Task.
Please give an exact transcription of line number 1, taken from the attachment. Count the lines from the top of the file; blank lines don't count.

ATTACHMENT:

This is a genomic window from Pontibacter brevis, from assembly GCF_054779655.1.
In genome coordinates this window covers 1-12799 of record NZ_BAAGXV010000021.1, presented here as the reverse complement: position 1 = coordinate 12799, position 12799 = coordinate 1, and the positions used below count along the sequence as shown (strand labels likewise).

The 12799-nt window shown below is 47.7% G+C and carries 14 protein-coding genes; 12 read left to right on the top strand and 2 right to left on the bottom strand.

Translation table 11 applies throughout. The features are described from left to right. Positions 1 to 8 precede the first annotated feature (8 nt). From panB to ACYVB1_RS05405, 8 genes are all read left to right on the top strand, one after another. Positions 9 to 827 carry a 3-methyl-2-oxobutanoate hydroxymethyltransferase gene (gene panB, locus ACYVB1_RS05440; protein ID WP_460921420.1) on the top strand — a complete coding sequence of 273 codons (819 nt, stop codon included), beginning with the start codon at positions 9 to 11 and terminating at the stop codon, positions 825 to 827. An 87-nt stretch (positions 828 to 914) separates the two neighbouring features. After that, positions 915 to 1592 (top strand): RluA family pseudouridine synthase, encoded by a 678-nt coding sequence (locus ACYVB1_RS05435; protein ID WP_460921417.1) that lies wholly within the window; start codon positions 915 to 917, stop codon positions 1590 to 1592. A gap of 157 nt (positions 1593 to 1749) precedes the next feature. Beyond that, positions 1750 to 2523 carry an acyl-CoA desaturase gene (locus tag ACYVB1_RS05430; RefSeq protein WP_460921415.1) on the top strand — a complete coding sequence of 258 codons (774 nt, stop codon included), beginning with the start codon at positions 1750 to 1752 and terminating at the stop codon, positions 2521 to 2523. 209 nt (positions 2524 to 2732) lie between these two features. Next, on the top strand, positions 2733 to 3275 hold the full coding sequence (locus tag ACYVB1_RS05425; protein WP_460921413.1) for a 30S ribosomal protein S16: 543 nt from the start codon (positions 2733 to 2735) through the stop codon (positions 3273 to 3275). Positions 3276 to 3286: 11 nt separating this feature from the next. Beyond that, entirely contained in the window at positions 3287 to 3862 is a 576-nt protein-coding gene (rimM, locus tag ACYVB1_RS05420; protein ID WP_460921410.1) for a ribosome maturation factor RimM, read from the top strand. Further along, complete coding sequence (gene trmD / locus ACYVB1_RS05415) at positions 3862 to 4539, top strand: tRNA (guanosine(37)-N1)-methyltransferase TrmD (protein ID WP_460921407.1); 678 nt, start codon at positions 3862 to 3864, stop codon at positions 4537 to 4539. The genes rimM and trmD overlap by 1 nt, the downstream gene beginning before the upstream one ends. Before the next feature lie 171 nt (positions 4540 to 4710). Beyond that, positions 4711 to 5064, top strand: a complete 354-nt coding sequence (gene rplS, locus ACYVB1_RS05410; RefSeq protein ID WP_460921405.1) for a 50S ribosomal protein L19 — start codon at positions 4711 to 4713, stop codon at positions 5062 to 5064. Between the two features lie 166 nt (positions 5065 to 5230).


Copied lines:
This is a genomic window from Pontibacter brevis, from assembly GCF_054779655.1.